The 66 chapters of Isaiah (Yeshayahu [ישעיהו]) consist primarily of prophecies of the judgments awaiting nations that are persecuting Judah. These nations include Babylon,AssyriaPhilistiaMoabSyriaIsrael (the northern kingdom), EthiopiaEgyptArabia, and Phoenicia. The prophecies concerning them can be summarized as saying that Jehovahis the God of the whole earth, and that nations which think of themselves as secure in their own power might well be conquered by other nations, at God's command.

Chapter 6 describes Isaiah's call to be a prophet of God. Chapters 35–39 provide material about King Hezekiah. Chapters 24–34, while too complex to characterize easily, are primarily concerned with prophecies of a messiah, the Lord's "chosen one", a person anointed or given power by God, and of the messiah's kingdom, where justice and righteousness will reign. This section is seen by Jews as describing a king, a descendant of their great king, David, who will make Judah a great kingdom and Jerusalem a truly holy city.

The prophecy continues with what can be characterized as a "book of comfort"[32] which begins in chapter 40 and completes the writing. In the first eight chapters of this book of comfort, Isaiah prophesies the deliverance of the Jews from the hands of the Babylonians and restoration of Israel as a unified nation in the land promised to them by God. Isaiah reaffirms that the Jews are indeed the chosen people of God in chapter 44 and that Jehovah is the only God for the Jews as he will show his power over the gods of Babylon in due time in chapter 46. In chapter 45:1 the Persian ruler Cyrus is named as the messiah who will overthrow the Babylonians and allow the return of Israel to their original land. The remaining chapters of the book contain prophecies of the future glory of Zion under the rule of a righteous servant (52 and 54). Chapter 53 contains a poetic prophecy about this servant which is generally considered by Christians to refer to Jesus, although Jews generally interpret it as a reference to God's people. Although there is still the mention of judgment of false worshippers and idolaters (65 & 66), the book ends with a message of hope of a righteous ruler who extends salvation to his righteous subjects living in the Lord's kingdom on earth.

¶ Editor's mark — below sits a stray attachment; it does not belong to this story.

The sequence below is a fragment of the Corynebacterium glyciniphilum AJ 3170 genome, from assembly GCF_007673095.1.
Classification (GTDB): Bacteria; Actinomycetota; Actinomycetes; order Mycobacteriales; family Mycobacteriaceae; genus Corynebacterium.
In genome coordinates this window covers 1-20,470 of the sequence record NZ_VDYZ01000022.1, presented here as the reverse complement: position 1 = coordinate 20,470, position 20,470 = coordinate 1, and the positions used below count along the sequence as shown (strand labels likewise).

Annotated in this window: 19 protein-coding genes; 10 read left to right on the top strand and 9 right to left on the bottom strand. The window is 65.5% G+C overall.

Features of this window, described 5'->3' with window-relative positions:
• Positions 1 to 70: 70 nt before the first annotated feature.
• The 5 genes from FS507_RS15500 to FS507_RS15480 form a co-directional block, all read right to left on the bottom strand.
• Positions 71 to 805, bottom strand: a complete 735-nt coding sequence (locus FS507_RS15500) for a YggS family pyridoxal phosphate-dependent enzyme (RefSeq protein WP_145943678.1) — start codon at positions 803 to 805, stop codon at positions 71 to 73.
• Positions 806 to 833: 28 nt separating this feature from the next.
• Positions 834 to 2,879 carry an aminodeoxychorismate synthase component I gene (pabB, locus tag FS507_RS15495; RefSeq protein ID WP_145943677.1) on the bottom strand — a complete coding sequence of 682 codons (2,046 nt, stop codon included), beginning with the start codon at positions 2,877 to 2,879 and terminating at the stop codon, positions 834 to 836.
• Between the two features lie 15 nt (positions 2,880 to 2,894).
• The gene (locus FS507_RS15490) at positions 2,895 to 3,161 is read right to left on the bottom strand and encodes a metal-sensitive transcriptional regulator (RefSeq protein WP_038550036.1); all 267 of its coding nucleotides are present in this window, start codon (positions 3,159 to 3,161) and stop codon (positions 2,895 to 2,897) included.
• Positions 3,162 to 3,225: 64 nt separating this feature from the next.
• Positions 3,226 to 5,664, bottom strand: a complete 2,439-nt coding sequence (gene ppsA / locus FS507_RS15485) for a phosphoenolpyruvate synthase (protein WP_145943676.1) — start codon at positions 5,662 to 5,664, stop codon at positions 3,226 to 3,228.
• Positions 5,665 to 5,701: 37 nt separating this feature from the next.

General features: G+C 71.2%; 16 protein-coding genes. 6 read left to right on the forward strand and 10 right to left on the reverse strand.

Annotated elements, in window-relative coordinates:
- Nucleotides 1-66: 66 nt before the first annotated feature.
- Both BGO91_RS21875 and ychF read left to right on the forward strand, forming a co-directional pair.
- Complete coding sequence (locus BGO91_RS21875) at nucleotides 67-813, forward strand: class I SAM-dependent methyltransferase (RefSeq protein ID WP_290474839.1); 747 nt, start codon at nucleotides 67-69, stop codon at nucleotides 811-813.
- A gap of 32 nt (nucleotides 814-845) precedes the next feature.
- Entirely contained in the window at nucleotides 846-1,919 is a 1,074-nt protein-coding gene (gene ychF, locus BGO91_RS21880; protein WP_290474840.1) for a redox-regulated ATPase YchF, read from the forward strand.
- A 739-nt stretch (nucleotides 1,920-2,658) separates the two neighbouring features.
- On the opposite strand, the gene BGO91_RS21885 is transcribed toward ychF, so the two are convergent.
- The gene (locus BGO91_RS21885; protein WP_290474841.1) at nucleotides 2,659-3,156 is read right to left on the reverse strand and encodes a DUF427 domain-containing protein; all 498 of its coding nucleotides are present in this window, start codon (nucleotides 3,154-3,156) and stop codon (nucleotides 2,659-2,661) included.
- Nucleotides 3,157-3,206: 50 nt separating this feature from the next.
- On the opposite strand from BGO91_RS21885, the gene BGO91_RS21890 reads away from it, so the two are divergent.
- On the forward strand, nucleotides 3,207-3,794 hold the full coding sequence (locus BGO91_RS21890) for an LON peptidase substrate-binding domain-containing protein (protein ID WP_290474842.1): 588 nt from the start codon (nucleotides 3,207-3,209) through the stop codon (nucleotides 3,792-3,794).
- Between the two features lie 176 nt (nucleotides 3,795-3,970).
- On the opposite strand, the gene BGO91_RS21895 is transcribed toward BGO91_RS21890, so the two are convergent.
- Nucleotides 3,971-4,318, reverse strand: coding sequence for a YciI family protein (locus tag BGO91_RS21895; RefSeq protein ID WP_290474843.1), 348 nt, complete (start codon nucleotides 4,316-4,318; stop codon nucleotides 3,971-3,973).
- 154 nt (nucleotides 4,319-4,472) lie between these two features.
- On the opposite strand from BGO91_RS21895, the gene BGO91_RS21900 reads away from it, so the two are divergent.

Jeremiah

The Book of Jeremiah (Yirmiyahu [ירמיהו]) can be divided into twenty-three subsections, and its contents organized into five sub-sections:

  • the introduction, ch. 1
  • scorn for the sins of Israel, consisting of seven sections, (1.) ch. 2; (2.) ch. 3–6; (3.) ch. 7–10; (4.) ch. 11–13; (5.) ch. 14–17:18; (6.) ch. 17:19–ch. 20; (7.) ch. 21–24
  • a general review of all nations, foreseeing their destruction, in two sections, (1.) ch. 46–49; (2.) ch. 25; with an historical appendix of three sections, (1.) ch. 26; (2.) ch. 27; (3.) ch. 28, 29
  • two sections picturing the hopes of better times, (1.) ch. 30, 31; (2.) ch. 32, 33; to which is added an historical appendix in three sections, (1.) ch. 34:1–7; (2.) ch. 34:8–22; (3.) ch. 35
  1. the conclusion, in two sections, (1.) ch. 36; (2.) ch. 45.

In Egypt, after an interval, Jeremiah is supposed to have added three sections, viz., ch. 37–39; 40–43; and 44. The principal messianic prophecies are found in 23:1–8; 31:31–40; and 33:14–26.

Jeremiah's prophecies are noted for the frequent repetitions found in them of the same words, phrases, and imagery. They cover the period of about 30 years. They are not in chronological order.

Ezekiel

The Book of Ezekiel (Yehezq'el [יחזקאל]) contains three distinct sections.

Twelve Minor Prophets

The Twelve, Trei Asar (תרי עשר), also called the Twelve Minor Prophets

Ketuvim

Ketuvim or Kəṯûḇîm (in Biblical Hebrewכְּתוּבִים "writings") is the third and final section of the Tanakh. The Ketuvim are believed to have been written under the Ruach HaKodesh (the Holy Spirit) but with one level less authority than that of prophecy.[33]

The poetic books

In Masoretic manuscripts (and some printed editions), Psalms, Proverbs and Job are presented in a special two-column form emphasizing the parallel stitches in the verses, which are a function of their poetry. Collectively, these three books are known asSifrei Emet (an acronym of the titles in Hebrew, איוב, משלי, תהלים yields Emet אמ"ת, which is also the Hebrew for "truth").